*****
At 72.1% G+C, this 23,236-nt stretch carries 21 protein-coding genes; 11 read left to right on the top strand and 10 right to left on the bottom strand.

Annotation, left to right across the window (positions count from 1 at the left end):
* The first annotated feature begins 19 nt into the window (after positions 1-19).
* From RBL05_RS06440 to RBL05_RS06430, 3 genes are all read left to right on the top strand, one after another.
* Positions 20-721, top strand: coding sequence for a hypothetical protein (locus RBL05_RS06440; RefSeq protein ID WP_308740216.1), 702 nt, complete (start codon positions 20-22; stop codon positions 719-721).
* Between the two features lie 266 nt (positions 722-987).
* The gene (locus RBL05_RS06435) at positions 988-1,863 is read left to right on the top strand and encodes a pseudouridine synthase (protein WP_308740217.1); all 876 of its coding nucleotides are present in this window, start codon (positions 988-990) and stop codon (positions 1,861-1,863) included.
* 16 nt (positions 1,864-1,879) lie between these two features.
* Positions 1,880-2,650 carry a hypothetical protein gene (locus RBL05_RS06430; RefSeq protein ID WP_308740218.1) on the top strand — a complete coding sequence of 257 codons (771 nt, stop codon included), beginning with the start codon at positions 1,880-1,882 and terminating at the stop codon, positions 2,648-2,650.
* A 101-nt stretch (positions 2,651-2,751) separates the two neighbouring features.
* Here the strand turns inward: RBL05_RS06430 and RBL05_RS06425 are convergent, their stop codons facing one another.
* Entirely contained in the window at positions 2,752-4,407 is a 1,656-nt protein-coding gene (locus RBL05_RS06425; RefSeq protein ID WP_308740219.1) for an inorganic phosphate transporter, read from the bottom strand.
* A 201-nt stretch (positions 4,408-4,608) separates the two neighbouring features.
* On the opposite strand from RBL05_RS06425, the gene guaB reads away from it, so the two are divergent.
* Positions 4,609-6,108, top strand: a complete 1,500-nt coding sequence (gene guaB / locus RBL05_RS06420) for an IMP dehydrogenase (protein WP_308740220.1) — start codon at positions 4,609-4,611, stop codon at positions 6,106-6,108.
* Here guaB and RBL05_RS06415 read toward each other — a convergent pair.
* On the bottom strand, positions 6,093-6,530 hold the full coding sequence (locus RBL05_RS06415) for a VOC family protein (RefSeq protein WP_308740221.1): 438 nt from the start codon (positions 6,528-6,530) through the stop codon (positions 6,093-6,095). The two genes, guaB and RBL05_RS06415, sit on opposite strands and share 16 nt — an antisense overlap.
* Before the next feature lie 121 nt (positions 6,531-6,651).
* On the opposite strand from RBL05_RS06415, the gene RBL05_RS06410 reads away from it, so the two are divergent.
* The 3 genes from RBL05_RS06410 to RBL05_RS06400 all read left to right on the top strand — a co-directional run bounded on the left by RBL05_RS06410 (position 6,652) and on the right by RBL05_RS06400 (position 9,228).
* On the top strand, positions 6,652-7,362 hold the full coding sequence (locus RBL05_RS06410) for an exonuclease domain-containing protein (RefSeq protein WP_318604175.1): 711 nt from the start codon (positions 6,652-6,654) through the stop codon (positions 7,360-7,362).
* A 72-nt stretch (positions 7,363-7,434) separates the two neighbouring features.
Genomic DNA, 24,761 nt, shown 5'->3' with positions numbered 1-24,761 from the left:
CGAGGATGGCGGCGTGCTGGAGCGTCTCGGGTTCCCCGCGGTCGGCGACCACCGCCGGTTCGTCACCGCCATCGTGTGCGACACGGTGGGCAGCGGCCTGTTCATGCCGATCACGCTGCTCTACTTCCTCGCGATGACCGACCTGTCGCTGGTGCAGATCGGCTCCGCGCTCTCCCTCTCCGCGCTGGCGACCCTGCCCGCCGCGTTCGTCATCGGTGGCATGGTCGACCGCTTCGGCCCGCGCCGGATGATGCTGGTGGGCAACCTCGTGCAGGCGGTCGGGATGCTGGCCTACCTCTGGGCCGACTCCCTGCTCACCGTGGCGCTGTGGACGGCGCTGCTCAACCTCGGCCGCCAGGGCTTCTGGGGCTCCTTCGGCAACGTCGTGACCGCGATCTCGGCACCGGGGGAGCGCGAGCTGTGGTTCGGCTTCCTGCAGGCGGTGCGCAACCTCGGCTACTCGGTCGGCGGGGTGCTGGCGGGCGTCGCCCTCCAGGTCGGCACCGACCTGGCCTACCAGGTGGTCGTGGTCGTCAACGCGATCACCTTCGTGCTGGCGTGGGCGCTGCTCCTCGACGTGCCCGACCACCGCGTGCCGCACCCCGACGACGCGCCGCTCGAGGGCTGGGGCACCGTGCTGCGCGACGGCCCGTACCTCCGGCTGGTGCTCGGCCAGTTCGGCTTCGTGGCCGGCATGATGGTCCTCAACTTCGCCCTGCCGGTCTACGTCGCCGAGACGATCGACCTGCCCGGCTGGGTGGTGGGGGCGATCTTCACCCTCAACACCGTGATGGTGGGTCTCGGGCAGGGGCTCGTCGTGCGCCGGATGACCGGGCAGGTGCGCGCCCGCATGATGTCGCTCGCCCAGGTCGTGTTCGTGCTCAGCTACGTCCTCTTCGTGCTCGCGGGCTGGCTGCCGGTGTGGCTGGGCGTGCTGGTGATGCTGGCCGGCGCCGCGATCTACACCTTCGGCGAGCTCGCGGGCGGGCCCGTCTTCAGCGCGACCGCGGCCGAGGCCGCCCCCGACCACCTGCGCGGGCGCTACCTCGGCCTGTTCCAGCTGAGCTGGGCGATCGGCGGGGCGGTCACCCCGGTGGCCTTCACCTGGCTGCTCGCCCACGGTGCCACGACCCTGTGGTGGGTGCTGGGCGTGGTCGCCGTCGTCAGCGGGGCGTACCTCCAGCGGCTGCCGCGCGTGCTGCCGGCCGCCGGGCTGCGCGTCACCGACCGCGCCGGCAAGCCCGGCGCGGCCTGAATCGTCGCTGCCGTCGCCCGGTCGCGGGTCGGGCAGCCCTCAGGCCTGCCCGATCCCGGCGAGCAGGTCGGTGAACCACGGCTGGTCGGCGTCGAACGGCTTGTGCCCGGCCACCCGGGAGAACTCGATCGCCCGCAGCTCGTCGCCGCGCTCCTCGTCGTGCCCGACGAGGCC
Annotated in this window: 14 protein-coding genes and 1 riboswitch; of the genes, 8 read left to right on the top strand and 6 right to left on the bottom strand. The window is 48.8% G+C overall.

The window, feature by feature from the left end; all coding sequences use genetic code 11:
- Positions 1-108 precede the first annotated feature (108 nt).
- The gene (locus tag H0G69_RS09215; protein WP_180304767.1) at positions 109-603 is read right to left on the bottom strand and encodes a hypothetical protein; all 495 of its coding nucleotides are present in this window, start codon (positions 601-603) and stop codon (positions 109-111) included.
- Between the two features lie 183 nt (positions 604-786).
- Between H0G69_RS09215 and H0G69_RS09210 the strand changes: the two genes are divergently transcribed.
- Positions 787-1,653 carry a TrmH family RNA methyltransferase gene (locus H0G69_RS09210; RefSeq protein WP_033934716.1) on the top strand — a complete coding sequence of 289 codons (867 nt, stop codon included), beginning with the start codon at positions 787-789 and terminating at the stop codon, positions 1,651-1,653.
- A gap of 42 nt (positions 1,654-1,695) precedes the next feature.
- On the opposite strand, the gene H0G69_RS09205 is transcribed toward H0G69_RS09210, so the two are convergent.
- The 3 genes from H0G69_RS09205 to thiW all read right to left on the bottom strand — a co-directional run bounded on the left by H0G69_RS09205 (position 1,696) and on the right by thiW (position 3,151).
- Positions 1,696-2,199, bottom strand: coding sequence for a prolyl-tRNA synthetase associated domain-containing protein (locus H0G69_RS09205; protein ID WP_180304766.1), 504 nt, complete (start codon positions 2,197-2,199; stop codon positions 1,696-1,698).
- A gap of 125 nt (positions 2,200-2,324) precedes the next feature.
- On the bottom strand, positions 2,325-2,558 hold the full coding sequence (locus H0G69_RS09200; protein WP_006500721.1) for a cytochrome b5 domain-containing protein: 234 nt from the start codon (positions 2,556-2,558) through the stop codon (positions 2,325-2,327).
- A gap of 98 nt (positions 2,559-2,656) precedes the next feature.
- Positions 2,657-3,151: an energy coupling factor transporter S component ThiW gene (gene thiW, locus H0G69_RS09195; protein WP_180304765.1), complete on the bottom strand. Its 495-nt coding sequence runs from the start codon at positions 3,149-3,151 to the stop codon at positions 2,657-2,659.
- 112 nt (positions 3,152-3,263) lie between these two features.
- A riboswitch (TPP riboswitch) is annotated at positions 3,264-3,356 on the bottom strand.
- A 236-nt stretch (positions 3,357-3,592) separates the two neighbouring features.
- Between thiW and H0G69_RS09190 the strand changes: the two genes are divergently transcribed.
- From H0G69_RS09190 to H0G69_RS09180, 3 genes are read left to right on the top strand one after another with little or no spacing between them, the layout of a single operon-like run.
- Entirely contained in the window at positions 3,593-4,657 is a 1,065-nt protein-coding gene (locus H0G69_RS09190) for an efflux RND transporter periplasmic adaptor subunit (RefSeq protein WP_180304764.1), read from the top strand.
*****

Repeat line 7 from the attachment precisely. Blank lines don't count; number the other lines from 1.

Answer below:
* The gene (locus RBL05_RS06435) at positions 988-1,863 is read left to right on the top strand and encodes a pseudouridine synthase (protein WP_308740217.1); all 876 of its coding nucleotides are present in this window, start codon (positions 988-990) and stop codon (positions 1,861-1,863) included.